Legend has it that as Lord Cornwallis’ forces surrendered to Washington at Yorktown and stacked their arms, their incredulous band played a popular tune of the day entitled, “The World Turned Upside Down.”   No one quite expected that the world’s greatest military power would be brought to defeat by American colonists in what George III, himself, described as a “Presbyterian war.”   As Christians, we are involved in a war for independence, to proclaim liberty to the captives.  We are called to turn the world upside down, not to leave it to be ravaged by the enemy.

It is a curiously modern Christian response to paganism – this tendency of the church in our day to disengage from the culture as the culture in which we live is increasingly at variance with a Christian worldview.  Such disengagement is deadly to the world in which we live and leaves our neighbors, our families, our cities and towns abandoned to the enemy as we retreat for some imagined utopian enclave.

Historian Henry Van Til once wrote that “culture is religion externalized.”   The only hope for any culture is to engage it with the Gospel of the Lord Jesus Christ.  The apostles in Acts had a reputation as “those men who turned the world upside down.”  What is our reputation?    What are we turning upside down?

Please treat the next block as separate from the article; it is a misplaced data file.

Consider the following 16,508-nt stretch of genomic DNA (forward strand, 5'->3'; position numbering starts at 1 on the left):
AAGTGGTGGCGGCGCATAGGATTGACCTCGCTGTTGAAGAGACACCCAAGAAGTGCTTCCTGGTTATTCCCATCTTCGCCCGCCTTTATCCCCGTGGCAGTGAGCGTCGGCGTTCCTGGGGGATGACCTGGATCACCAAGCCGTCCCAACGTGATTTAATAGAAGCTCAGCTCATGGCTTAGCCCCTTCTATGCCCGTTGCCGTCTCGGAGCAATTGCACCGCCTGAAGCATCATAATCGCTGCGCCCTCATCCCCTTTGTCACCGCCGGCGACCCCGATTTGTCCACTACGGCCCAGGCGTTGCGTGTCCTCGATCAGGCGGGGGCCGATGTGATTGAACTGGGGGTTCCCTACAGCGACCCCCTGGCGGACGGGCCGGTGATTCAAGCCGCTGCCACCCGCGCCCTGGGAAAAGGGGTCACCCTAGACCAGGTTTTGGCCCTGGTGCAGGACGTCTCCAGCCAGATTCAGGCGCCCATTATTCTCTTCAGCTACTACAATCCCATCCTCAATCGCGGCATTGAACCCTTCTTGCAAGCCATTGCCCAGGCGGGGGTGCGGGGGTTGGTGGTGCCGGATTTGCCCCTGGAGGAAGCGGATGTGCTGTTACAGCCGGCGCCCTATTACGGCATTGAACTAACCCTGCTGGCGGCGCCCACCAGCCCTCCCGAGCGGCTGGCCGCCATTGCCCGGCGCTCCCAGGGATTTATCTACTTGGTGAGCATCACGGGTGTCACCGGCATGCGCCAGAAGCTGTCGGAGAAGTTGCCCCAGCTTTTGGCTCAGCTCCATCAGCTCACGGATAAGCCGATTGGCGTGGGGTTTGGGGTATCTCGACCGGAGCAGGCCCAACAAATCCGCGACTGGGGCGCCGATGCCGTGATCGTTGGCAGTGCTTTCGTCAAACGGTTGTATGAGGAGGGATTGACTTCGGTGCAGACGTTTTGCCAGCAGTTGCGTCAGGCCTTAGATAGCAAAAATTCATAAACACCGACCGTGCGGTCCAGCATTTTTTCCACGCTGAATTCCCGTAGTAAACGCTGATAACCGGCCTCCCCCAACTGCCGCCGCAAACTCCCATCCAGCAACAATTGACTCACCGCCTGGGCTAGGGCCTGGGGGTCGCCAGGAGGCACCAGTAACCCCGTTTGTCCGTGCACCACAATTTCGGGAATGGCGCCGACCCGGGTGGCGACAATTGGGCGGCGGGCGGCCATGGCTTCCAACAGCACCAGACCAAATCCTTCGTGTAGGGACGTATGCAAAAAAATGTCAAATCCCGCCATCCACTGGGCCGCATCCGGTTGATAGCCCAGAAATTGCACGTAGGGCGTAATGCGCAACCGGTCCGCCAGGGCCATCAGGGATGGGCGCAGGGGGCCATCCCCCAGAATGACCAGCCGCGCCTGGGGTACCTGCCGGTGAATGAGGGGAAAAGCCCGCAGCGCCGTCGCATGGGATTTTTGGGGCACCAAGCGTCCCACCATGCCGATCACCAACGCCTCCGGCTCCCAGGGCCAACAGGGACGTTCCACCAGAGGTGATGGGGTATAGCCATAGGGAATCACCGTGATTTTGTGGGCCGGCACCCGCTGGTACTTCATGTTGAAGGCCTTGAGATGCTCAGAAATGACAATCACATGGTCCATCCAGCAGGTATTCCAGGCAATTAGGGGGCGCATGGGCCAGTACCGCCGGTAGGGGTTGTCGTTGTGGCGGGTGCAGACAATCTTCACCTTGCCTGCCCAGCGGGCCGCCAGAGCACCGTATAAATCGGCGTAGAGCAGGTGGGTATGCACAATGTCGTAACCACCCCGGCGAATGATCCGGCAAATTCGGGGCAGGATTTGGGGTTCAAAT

When Paul got to Athens, the scripture records his response.  He was not apathetic.  In fact, he was indignant, but he did not pull away or leave the city.  He rolled up his sleeves and got to work to find a way to engage.

Now while Paul was waiting for them at Athens, his spirit was provoked within him as he saw that the city was full of idols. So he reasoned in the synagogue with the Jews and the devout persons, and in the marketplace every day with those who happened to be there.  Acts 17:16-17.

Pray with us in the following ways as we seek to plant River City Reformed in Little Rock and turn our corner of the world upside down.

  • Thanksgiving to the Lord for the addition of several new attenders to our Lord’s Day Bible study who share our vision of planting a Reformed Church committed to ordinary means evangelism, confessionally Reformed worship and family-integrated ministry, worship and discipleship.
  • Thanksgiving for the growth and development of strategic partnerships with other church planting pastors and groups in Little Rock.
  • Continued prayer for Pastor Wheeler’s family, and especially his mother-in-law, Marium Oates, who was diagnosed with stage IV pancreatic cancer in June.
  • For the effective planning and establishment of a men’s weekday morning Bible Study in July for the purposes of discipleship and outreach.
  • For dramatic revival in the city of Little Rock which has been gripped this year by a surge of gang-related violence.  Pray for The Body of Christ in this city that we will boldly proclaim liberty to the captives of this cycle of oppression and hopelessness.